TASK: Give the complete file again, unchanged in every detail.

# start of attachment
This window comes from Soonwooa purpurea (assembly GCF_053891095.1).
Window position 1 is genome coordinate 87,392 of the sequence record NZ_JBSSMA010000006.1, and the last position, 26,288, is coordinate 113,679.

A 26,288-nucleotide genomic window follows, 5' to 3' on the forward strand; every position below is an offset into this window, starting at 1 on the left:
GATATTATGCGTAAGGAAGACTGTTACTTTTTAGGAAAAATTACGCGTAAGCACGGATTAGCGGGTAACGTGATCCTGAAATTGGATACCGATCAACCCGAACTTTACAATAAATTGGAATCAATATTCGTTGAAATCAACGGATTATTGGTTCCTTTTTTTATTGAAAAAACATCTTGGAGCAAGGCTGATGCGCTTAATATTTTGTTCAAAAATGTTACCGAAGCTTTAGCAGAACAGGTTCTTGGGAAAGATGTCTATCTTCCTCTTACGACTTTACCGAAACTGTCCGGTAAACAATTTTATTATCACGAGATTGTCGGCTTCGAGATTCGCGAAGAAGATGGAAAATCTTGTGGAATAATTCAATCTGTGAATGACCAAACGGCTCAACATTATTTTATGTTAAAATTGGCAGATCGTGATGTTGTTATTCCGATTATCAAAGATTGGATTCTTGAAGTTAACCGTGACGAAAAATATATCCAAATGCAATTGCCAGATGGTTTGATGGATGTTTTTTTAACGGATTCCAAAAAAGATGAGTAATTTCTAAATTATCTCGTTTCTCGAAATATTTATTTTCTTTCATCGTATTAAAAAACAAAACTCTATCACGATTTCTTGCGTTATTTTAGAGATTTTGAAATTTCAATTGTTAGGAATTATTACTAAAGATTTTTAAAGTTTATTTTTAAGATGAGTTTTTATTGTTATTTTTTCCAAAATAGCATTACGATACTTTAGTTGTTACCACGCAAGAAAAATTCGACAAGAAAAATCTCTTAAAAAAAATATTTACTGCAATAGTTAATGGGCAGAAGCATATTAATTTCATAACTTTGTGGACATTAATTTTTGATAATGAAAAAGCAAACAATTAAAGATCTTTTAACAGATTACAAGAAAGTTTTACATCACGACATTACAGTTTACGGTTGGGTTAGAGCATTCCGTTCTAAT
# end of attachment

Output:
This window comes from Soonwooa purpurea (assembly GCF_053891095.1).
Window position 1 is genome coordinate 87,392 of the sequence record NZ_JBSSMA010000006.1, and the last position, 26,288, is coordinate 113,679.

A 26,288-nucleotide genomic window follows, 5' to 3' on the forward strand; every position below is an offset into this window, starting at 1 on the left:
GATATTATGCGTAAGGAAGACTGTTACTTTTTAGGAAAAATTACGCGTAAGCACGGATTAGCGGGTAACGTGATCCTGAAATTGGATACCGATCAACCCGAACTTTACAATAAATTGGAATCAATATTCGTTGAAATCAACGGATTATTGGTTCCTTTTTTTATTGAAAAAACATCTTGGAGCAAGGCTGATGCGCTTAATATTTTGTTCAAAAATGTTACCGAAGCTTTAGCAGAACAGGTTCTTGGGAAAGATGTCTATCTTCCTCTTACGACTTTACCGAAACTGTCCGGTAAACAATTTTATTATCACGAGATTGTCGGCTTCGAGATTCGCGAAGAAGATGGAAAATCTTGTGGAATAATTCAATCTGTGAATGACCAAACGGCTCAACATTATTTTATGTTAAAATTGGCAGATCGTGATGTTGTTATTCCGATTATCAAAGATTGGATTCTTGAAGTTAACCGTGACGAAAAATATATCCAAATGCAATTGCCAGATGGTTTGATGGATGTTTTTTTAACGGATTCCAAAAAAGATGAGTAATTTCTAAATTATCTCGTTTCTCGAAATATTTATTTTCTTTCATCGTATTAAAAAACAAAACTCTATCACGATTTCTTGCGTTATTTTAGAGATTTTGAAATTTCAATTGTTAGGAATTATTACTAAAGATTTTTAAAGTTTATTTTTAAGATGAGTTTTTATTGTTATTTTTTCCAAAATAGCATTACGATACTTTAGTTGTTACCACGCAAGAAAAATTCGACAAGAAAAATCTCTTAAAAAAAATATTTACTGCAATAGTTAATGGGCAGAAGCATATTAATTTCATAACTTTGTGGACATTAATTTTTGATAATGAAAAAGCAAACAATTAAAGATCTTTTAACAGATTACAAGAAAGTTTTACATCACGACATTACAGTTTACGGTTGGGTTAGAGCATTCCGTTCTAAT